In recent years the American Society of Heating, Refrigerating and Air-Conditioning Engineers (ASHRAE) has established excellent recommendations for cooling tower maintenance known as Guideline 12. In addition to recommending maintenance activities, it also calls for establishing procedures that are measurable. Although ASHRAE guidelines are excellent, companies must ultimately weigh the operational and economic realities of any maintenance procedure they deploy. As the old saying goes, "There's more than one way to skin a cat." If on the one hand maintenance procedures are too frequent, cumbersome, or complex, it commonly results in more downtime, lost productivity, and higher maintenance costs. Furthermore, the natural human tendency is to take shortcuts to quickly complete an unpleasant job - oftentimes with unsatisfactory results. Conversely, if the intervals between maintenance are too long, it may be more cost effective, but the condition of the cooling tower at each interval may be less than desirable and potentially place maintenance workers, employees, tenants, and the public at risk. So the answer largely lies somewhere in the middle where water treatment and managing debris in the tower come together.

Photo shows the air intake filtration method of managing airborne debris.

Today, companies have many options available to them for managing debris; they include a variety of water based filtration technologies and air intake filtration technology. Water filtration can help manage waterborne and other debris after it gets into the cooling water, while air intake filtration technology is highly effective at stopping airborne debris from getting into the tower by filtering the air as it enters the system. Furthermore, air intake filtration can be used in glycol based cooling systems and on other air-cooled condenser systems to keep airborne debris out of the coils, enabling optimal cooling efficiency.

When determining what maintenance and debris management technology to use, it is important to first determine what the source of debris is. If the source of debris is waterborne (e.g., sediment, algae from pond or river, or water with high dissolved solids content), water filtration in combination with a good water treatment program is typically the best solution and will protect the chiller and heat exchanger from scaling and fouling. If, on the other hand, the source of debris is airborne related (cottonwood seed, insects, leaves, pine needles, paper, birds and droppings, harvest chaff, construction debris, etc.), then water filtration systems will not stop the debris from getting into the cooling tower (especially the fill). For airborne debris related problems, the best solution is to prevent the debris from getting into the system by using air intake filtration technology that filters the air as it enters the system. Air intake filtration in combination with a good water treatment program is highly effective in stopping the kind of debris that clogs strainers, blow down valves, fill, chillers, and heat exchangers - in short, air intake filtration effectively protects the entire system. In extreme cases where both waterborne and airborne debris is problematic, both air intake filtration and water filtration in combination with a good water treatment program may be required in order to keep the cooling tower safe and operating efficiently.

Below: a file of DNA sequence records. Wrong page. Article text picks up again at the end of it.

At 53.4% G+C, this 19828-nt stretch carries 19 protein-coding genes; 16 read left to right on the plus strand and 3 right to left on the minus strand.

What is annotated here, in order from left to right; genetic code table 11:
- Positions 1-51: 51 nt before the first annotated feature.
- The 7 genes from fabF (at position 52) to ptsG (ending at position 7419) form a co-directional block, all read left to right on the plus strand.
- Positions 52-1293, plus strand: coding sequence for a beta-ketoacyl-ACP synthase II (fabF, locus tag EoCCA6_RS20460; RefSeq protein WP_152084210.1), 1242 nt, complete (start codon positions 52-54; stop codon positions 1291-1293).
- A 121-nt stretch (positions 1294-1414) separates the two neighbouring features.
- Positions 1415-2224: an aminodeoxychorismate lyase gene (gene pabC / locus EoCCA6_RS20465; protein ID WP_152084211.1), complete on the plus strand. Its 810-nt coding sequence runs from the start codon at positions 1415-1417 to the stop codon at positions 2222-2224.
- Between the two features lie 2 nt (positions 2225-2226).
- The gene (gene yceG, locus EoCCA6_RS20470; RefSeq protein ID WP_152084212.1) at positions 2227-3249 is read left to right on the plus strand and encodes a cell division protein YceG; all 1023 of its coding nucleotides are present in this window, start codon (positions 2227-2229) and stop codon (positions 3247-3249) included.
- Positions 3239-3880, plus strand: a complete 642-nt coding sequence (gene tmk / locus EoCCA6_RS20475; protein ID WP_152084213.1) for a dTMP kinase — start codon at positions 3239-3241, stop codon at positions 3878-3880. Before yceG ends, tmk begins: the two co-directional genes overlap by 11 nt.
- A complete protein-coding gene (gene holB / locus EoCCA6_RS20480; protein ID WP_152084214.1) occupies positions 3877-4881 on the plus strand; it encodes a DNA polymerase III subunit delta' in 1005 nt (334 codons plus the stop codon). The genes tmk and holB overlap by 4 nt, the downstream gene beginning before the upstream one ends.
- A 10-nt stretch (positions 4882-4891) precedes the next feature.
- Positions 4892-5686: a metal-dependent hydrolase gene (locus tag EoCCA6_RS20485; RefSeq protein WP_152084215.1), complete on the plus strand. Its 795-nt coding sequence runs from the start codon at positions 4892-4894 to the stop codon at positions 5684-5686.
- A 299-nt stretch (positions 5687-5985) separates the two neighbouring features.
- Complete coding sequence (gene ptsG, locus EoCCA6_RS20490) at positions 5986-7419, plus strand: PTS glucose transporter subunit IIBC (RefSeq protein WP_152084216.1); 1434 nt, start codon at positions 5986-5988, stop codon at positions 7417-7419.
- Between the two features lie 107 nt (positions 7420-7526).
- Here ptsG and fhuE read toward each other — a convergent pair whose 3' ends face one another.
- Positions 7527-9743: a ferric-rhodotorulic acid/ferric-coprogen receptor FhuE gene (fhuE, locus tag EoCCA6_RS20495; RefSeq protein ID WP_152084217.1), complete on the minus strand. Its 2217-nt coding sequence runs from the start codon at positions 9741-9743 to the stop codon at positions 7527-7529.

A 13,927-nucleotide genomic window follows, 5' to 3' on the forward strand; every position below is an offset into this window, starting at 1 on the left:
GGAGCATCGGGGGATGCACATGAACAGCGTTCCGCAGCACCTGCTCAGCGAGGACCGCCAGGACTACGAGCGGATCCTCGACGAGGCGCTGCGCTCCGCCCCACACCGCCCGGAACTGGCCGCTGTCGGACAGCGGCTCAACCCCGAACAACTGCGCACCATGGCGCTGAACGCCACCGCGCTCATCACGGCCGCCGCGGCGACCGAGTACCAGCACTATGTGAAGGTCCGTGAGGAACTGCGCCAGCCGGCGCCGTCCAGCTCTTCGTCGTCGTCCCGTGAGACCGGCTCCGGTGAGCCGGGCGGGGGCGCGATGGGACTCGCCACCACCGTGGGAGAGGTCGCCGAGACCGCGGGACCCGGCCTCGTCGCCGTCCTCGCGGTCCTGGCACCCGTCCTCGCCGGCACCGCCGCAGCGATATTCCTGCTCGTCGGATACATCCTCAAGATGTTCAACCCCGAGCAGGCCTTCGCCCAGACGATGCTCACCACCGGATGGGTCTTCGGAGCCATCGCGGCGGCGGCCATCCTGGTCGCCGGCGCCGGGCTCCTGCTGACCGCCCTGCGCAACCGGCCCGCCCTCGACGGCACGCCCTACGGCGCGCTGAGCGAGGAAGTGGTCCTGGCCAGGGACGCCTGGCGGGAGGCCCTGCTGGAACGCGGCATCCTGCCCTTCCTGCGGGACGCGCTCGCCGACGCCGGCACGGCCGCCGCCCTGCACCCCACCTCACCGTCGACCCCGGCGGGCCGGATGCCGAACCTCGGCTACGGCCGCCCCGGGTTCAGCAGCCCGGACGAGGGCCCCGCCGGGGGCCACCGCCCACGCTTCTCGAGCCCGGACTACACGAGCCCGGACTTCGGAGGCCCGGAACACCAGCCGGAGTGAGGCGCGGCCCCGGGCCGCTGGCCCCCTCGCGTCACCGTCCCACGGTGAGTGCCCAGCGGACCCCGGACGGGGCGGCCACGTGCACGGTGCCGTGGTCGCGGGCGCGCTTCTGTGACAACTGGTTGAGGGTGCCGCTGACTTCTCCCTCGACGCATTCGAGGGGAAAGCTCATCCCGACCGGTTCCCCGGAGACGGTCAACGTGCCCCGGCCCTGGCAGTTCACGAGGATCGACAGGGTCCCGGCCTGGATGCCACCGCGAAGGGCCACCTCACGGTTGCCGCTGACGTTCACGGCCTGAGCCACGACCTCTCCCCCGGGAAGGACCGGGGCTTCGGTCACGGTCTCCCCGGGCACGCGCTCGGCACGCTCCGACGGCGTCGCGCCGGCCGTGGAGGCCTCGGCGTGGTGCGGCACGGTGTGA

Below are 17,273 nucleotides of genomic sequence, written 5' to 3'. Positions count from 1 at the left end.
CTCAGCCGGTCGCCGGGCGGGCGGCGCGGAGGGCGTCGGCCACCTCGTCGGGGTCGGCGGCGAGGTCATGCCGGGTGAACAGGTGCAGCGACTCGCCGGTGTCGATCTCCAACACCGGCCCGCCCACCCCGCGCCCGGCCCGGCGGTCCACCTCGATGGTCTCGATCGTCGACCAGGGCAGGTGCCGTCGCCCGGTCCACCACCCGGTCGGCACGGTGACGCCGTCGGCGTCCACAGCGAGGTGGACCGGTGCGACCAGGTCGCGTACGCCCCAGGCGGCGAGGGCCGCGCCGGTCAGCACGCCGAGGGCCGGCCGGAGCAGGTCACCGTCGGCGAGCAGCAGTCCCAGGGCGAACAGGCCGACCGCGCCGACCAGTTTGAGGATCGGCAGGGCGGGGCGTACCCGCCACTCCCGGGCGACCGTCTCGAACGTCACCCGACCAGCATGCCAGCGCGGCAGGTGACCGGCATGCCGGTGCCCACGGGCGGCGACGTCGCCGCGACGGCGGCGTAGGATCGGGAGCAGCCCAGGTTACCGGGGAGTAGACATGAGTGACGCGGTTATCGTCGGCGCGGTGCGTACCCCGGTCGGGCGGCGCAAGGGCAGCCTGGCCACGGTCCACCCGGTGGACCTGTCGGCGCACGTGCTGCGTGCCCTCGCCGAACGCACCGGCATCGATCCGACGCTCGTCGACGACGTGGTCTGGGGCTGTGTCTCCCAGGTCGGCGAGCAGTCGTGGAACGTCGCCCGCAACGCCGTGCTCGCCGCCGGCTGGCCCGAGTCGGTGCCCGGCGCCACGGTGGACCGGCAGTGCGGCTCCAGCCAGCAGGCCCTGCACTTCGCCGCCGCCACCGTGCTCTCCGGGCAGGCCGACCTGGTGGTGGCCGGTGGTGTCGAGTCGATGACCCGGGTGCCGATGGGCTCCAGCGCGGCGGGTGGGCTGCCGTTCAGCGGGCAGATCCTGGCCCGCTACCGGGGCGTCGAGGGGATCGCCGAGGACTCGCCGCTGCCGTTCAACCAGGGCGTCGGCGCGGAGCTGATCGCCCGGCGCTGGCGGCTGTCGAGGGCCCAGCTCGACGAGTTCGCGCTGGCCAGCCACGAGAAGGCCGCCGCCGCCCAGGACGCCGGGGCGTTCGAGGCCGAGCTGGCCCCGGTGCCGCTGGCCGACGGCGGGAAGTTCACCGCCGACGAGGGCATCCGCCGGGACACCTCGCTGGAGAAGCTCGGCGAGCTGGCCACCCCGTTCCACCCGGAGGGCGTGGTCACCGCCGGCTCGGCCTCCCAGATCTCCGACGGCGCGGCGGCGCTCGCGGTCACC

Legionella bacteria multiplying inside of cultured human lung tissue. (Photo courtesy of Centers for Disease Control.)

PERSONAL SAFETY

No matter what procedures are adopted in maintaining cooling towers, personal safety precautions must be integral to the maintenance procedures. Best practices require workers to wear respirators, gloves, and protective clothing to help prevent exposure to bacteria, especially Legionella. Important Note: Cooling water doesn't have to look dirty to be dangerous. Just because the water is clear doesn't mean it's clean or free of bacteria. Every cooling tower can harbor bacteria. Always, always take precautions because unless the water is routinely tested for Legionella and other bacteria, the bacteria will never announce its presence until it's too late.

CONSIDER THE COSTS OF A SICK TOWER

Companies that don't take appropriate precautions and insist upon diligent cooling tower maintenance procedures put not only their employees health and safety at risk, but also their business and reputation. Consider the cost of a single cooling tower related Legionella incident:

• Reduced employee morale and productivity due to an unsafe work environment.

• Negative customer perceptions of the company and their willingness to buy goods and services should a Legionella outbreak become public. (Especially risky for food and related processors.)

• Loss of income to families when a loved one becomes ill or dies from Legionella.

• High cost for litigation which can follow.

• Higher company insurance costs when claims due to job related sickness or death occur.

In comparison to the cost of a proactive maintenance initiative, the incidents listed above when considered individually or collectively carry staggering cost.

FOLLOW A LEADER

So you may be wondering exactly how the major automotive company mentioned at the beginning took a tragic situation and turned it into a world-class maintenance program. They formed an oversight committee sponsored by executive management that was charged with the responsibility of working with consultants, water treatment professionals, and maintenance employees to establish a global water management program that encompasses specific maintenance tasks, maintenance methods and procedures, maintenance schedules, management accountabilities, and reporting guidelines at the facility level. The representative at each facility is accountable to a regional representative who reports activities and results to the oversight committee. The establishment of the oversight committee and its global management network ensures uniformity of their program, plus it gives the company a vehicle to quickly implement changes and enhancements that provide continuous improvement to their global water management program.

IT DOESN'T TAKE ROCKET SCIENCE

It simply requires that companies using cooling towers "step-up to the plate" and initiate proactive and ongoing maintenance procedures that align effective debris management technology with effective water testing and treatment techniques, because when these elements are in alignment, the result is a safe, healthy, and efficient operation.

Publication date: 06/04/2007